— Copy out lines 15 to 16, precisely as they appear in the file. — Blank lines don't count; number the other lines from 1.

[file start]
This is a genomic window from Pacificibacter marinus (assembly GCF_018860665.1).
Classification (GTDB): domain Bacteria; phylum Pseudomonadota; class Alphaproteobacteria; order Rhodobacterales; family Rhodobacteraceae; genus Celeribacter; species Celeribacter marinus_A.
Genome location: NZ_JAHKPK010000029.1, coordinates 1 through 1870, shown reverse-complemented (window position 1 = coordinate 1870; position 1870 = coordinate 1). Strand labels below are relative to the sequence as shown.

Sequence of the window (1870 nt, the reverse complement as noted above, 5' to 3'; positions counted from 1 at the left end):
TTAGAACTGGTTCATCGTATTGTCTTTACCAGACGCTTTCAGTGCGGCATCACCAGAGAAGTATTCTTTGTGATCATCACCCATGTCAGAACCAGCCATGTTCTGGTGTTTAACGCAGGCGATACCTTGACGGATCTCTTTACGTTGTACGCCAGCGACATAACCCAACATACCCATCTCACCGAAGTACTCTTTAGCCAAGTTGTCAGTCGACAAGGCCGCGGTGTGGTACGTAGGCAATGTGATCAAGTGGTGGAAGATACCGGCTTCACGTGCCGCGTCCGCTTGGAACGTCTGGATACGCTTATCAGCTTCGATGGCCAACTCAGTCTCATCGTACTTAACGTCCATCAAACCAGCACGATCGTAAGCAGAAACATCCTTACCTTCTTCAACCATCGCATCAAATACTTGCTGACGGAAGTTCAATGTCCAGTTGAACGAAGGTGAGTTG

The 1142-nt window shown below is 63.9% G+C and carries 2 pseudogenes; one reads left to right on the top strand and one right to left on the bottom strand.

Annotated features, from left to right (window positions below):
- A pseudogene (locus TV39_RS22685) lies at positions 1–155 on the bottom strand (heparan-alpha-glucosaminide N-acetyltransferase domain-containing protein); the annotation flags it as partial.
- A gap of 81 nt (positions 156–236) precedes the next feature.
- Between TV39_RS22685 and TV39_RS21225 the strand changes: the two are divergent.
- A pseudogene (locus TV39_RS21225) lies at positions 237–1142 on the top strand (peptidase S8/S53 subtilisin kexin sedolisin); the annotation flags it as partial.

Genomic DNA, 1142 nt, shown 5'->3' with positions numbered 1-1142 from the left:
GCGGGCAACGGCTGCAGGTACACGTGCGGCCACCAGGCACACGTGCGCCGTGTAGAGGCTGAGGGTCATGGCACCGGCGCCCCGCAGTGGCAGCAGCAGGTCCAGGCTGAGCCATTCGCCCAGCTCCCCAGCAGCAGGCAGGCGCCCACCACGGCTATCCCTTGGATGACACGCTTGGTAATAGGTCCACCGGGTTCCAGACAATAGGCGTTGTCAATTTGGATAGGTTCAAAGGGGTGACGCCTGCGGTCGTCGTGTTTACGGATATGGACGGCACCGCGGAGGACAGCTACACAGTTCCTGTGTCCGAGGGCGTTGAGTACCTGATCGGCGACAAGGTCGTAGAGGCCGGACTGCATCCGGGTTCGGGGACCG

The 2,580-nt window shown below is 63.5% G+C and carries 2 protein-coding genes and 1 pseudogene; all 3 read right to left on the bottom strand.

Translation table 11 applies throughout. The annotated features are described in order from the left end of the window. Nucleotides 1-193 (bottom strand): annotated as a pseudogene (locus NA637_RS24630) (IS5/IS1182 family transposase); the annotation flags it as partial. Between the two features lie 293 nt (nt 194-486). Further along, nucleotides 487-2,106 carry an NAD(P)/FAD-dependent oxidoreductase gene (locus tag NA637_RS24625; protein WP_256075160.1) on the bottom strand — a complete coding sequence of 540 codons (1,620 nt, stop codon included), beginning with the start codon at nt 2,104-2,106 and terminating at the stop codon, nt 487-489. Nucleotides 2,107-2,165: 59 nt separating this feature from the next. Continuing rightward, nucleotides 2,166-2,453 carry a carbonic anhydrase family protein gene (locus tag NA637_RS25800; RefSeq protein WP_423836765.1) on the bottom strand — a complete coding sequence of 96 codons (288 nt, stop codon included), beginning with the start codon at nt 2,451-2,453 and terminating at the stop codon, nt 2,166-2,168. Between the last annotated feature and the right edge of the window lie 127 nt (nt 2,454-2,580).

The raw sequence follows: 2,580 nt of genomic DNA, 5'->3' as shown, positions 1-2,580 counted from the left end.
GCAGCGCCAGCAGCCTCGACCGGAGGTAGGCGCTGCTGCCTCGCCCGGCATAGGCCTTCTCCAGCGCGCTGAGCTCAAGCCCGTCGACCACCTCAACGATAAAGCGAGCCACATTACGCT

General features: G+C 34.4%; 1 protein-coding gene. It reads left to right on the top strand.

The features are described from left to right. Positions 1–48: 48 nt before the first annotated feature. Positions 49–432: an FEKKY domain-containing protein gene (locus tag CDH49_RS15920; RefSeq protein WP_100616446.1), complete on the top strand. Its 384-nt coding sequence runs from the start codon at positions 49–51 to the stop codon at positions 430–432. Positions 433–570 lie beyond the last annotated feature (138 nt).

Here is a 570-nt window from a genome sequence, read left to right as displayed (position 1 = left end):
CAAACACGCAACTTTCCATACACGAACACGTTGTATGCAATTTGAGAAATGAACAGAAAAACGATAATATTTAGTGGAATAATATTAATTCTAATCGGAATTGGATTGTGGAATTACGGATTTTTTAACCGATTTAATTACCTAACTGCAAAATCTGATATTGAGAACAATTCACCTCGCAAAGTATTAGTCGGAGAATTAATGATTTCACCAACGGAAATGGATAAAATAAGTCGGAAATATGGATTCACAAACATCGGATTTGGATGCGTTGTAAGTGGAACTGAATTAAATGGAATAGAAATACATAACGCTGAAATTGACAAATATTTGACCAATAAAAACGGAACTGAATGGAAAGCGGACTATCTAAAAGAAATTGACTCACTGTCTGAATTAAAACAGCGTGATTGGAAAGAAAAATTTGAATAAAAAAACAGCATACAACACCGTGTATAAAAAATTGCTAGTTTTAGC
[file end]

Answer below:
Translation table 11 applies throughout. The annotated features are described in order from the left end of the window. Nucleotides 1-193 (bottom strand): annotated as a pseudogene (locus NA637_RS24630) (IS5/IS1182 family transposase); the annotation flags it as partial. Between the two features lie 293 nt (nt 194-486). Further along, nucleotides 487-2,106 carry an NAD(P)/FAD-dependent oxidoreductase gene (locus tag NA637_RS24625; protein WP_256075160.1) on the bottom strand — a complete coding sequence of 540 codons (1,620 nt, stop codon included), beginning with the start codon at nt 2,104-2,106 and terminating at the stop codon, nt 487-489. Nucleotides 2,107-2,165: 59 nt separating this feature from the next. Continuing rightward, nucleotides 2,166-2,453 carry a carbonic anhydrase family protein gene (locus tag NA637_RS25800; RefSeq protein WP_423836765.1) on the bottom strand — a complete coding sequence of 96 codons (288 nt, stop codon included), beginning with the start codon at nt 2,451-2,453 and terminating at the stop codon, nt 2,166-2,168. Between the last annotated feature and the right edge of the window lie 127 nt (nt 2,454-2,580).

The raw sequence follows: 2,580 nt of genomic DNA, 5'->3' as shown, positions 1-2,580 counted from the left end.